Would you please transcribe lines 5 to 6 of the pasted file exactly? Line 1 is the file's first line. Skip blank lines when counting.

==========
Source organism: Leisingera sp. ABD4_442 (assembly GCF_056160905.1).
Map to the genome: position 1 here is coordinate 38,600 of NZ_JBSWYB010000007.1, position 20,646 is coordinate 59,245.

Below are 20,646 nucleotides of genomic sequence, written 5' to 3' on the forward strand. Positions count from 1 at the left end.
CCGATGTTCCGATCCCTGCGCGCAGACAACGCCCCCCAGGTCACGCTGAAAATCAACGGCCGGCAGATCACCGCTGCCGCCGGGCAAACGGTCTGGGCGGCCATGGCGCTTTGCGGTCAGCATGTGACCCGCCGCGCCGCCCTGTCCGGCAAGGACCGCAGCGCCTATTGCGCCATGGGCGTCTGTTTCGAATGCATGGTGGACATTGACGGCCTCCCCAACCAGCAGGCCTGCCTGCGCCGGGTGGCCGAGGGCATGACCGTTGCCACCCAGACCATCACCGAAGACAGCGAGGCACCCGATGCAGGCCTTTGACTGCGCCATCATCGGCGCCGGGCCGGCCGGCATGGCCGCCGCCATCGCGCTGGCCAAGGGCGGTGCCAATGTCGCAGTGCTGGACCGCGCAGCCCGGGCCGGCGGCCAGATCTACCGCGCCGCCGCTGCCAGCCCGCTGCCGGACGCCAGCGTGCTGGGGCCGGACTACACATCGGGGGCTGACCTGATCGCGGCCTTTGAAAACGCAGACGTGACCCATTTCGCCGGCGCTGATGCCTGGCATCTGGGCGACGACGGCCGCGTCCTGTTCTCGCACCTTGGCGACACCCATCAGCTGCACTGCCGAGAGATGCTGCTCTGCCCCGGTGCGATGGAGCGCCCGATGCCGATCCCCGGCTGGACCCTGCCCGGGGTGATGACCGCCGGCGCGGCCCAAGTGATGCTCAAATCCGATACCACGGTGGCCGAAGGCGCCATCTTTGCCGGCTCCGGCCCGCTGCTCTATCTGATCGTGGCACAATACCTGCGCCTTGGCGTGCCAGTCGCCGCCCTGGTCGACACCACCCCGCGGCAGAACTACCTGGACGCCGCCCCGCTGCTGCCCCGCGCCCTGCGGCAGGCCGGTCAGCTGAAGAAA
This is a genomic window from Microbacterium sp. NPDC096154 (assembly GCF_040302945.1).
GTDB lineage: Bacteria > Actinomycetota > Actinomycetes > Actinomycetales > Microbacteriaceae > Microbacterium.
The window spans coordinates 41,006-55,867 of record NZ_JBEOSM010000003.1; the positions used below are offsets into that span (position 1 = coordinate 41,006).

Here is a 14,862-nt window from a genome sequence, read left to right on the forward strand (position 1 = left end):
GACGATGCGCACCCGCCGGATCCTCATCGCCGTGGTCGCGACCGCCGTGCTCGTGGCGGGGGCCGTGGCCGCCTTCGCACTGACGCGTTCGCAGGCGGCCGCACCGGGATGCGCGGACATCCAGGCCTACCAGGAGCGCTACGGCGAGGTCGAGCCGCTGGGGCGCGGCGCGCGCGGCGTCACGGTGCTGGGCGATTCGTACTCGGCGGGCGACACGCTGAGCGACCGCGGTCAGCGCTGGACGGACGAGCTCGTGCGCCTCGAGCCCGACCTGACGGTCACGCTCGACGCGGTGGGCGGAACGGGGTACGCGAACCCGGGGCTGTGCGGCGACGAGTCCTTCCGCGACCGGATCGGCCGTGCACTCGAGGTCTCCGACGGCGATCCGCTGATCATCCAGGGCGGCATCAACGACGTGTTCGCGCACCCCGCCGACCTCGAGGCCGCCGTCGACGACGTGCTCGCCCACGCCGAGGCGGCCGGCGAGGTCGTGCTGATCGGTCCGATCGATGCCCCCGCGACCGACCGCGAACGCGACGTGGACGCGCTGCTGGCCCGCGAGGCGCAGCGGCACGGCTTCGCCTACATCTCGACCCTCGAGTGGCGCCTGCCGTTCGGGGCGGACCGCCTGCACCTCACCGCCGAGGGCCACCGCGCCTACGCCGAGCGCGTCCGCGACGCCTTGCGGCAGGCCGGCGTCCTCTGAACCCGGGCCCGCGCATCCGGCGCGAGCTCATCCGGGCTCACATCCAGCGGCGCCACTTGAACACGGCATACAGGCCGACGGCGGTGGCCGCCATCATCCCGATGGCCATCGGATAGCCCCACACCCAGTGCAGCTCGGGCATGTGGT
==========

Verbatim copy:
This is a genomic window from Microbacterium sp. NPDC096154 (assembly GCF_040302945.1).
GTDB lineage: Bacteria > Actinomycetota > Actinomycetes > Actinomycetales > Microbacteriaceae > Microbacterium.